A fun way to avoid writing flat characters in your fiction: Reversals!

uturnHere’s a great technique to avoid stereotypical characters in your fiction. It’s called reversals and helps you not only identify cliches, but also helps you turn them on their heads to create something unique and compelling. Here’s an example of how it works:

First, choose a character. Let’s go with a car mechanic.

Next, write down at least three things that are true about your character, a car mechanic.

  1. The car mechanic fixes cars.
  2. The car mechanic gets paid.
  3. The car mechanic is skilled.

Easy, right?

Now write the opposite of the three things.

  1. The car mechanic DOES NOT fix cars
  2. The car mechanic DOES NOT get paid
  3. The car mechanic IS NOT skilled.

Now the fun part: brainstorming. How could these things still be true about your character?

  1. He does not fix cars because (1) he is unemployed, (2) he has been injured in some way, (3) he works at a salvage yard where he only takes cars apart.
  2. He does not get paid because (1) he is independently wealthy and helps people who are down on their luck, (2) he is undocumented and his boss takes advantage of him, (3) he owes someone a great deal of money so they take everything he gets.
  3. He is not skilled because (1) he went to a terrible fly-by-night school that didn’t teach him anything, (2) he is a regular Joe who is down on his luck so he, out of desperation, starts trying to fix cars, (3) he’s an old-school mechanic who is clueless about new computer-controlled cars.

Some of these are terrible ideas, but there are a few promising ones. Take, for example, the idea that he doesn’t fix cars because he works at a salvage yard where he only takes cars apart to be crushed. Now a character emerges with internal tension. I see a guy who loves classic cars, maybe even grew up restoring them with his father, but now he’s working at a salvage yard where he is paid to destroy the things he loves, things that remind him of his father and his childhood. Not only does this complicate the character and make him more well-rounded, it could easily resonate on a thematic level as well.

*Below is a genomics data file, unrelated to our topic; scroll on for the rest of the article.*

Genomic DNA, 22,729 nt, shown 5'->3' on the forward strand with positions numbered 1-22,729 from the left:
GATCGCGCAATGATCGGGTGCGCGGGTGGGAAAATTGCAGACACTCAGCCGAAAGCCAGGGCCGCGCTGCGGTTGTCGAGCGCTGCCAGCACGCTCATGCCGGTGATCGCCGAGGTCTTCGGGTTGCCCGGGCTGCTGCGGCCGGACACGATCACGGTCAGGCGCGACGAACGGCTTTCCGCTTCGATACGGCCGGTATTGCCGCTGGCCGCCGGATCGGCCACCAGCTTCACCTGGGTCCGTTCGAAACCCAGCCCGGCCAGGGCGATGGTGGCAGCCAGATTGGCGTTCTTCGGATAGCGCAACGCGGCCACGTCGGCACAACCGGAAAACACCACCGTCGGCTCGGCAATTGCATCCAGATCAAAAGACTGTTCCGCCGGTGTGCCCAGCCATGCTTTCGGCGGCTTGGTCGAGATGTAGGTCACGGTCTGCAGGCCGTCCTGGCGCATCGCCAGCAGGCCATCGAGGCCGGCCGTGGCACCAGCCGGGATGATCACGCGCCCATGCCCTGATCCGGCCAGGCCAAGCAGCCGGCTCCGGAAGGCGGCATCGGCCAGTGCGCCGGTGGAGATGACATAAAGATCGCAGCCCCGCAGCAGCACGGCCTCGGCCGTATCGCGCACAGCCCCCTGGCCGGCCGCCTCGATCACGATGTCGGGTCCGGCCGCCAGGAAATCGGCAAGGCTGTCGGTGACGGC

The great thing about this technique is that it can work with far more than just character traits. Try it on your settings, your plot points, and virtually anything else in your writing that can slip into stereotypes or cliches.

Have fun!


Author: Brad Reed

When I'm not writing novels about hitting the open road, I'm teaching high school English and creative writing on the beautiful Oregon Coast. I've previously self-published two books, which are no longer available, and I'm working on my third for which I will be seeking traditional publishing. I'm a married father of three adult children who loves writing, reading, teaching, driving old VWs, cheering on the Portland Timbers and the Boise State Broncos football team, and exploring the beauty of the Pacific coast. I hope you'll check out the website, follow me on Twitter (@bradreedwrites) and sign up for my email list so I can let you know when the new book is available!

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